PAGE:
"It's a complex and intriguing set of rituals we're still trying to fully understand," Mueller added. "But it appears as if their entire society was centered around creating, out of thin air, actual jobs that paid an actual living wage."
"By today's standards, the job creators' society was highly unusual," anthropologist Carla Delgado of the Smithsonian Institution said. "One of its more bizarre customs involved workers being employed at the same job at the same location day in and day out for their entire adult lives. It was grueling, perhaps, but astonishingly, some of these individuals were able to set aside part of their earnings for the future, slowly saving money with the hope of improving the prospects of their offspring."
"The amazing part is, this bafflingly high level of economic security went on for generations," Delgado added.
On Edge of Paradise, Coachella Workers Live in Grim Conditions:
In the tumbledown warrens of America’s pre-fab favelas – California’s Third World – the 20th century is a dim memory. Basic needs like potable water, safe and reliable electricity, rudimentary sanitation, and clean air can go unmet. Darryl Adams, the Coachella Valley Unified School District superintendent, who took over last year, visited some of his young charges recently in 115-degree heat. “These children were splashing around in little portable pools getting infections from unclean water,” Adams said.
Niall Ferguson, Defender of the One Percent:
Ferguson doesn’t even consider the possibility that Wall Street might be part of the problem. He refers to the traders’ “ill-gotten gains” only in jest. Instead, he tells us, the decline in social mobility comes from a single source: “the stranglehold exerted by the teachers’ unions,” which “makes it almost impossible to raise the quality of education in subprime public schools.”
Wall Street Isn't Winning – It's Cheating:
When you take into consideration all the theft and fraud and market manipulation and other evil shit Wall Street bankers have been guilty of in the last ten-fifteen years, you have to have balls like church bells to trot out a propaganda line that says the protesters are just jealous of their hard-earned money.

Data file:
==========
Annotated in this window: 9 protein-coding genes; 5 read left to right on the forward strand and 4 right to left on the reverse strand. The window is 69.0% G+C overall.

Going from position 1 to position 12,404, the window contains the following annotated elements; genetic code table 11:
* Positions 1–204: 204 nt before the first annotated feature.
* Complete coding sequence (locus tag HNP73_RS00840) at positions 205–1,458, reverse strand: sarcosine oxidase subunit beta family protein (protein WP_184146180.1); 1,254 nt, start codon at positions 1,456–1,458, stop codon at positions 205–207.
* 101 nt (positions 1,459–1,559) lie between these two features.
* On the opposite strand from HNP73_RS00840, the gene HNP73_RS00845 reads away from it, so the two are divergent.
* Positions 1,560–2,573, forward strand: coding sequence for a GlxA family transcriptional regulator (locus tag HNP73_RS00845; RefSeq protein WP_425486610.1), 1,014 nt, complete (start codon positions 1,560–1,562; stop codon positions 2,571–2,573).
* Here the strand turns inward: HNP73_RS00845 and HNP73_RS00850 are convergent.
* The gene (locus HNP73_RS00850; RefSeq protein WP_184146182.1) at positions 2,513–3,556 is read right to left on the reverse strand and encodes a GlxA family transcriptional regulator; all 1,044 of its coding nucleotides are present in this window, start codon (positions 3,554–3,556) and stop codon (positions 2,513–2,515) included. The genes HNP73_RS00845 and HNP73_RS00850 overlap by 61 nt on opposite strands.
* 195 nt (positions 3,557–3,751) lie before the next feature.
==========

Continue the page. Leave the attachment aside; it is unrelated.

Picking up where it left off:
[I]t's so obnoxious when people say the protesters are just sore losers who are jealous of these smart guys in suits who beat them at the game of life. This isn't disappointment at having lost. It's anger because those other guys didn't really win. And people now want the score overturned.
People don't want handouts. It's not a class uprising and they don't want civil war — they want just the opposite. They want everyone to live in the same country, and live by the same rules. It's amazing that some people think that that's asking a lot.
Occupy the No-Spin Zone:
For the past several years, while the mainstream media was dutifully reporting on all things Kardashian or (more recently) a wholly manufactured debt-ceiling crisis, ordinary people were losing their health care, their homes, their jobs, and their savings. Those people have taken that narrative to Facebook and Twitter—just as citizens took to those alternative forms of media throughout the Middle East as part of the Arab Spring. And just to be clear: They aren’t holding up signs that say “I want Bill O’Reilly’s stuff.” They aren’t holding up signs that say “I am animated by toxic levels of envy and entitlement.” They are holding up signs that are perfectly and intrinsically clear: They want accountability for the banks that took their money, they want to end corporate control of government. They want their jobs back. They would like to feed their children. They want—wait, no, we want—to be heard by a media that has devoted four mind-numbing years to channeling and interpreting every word uttered by a member of the Palin family while ignoring the voices of everyone else.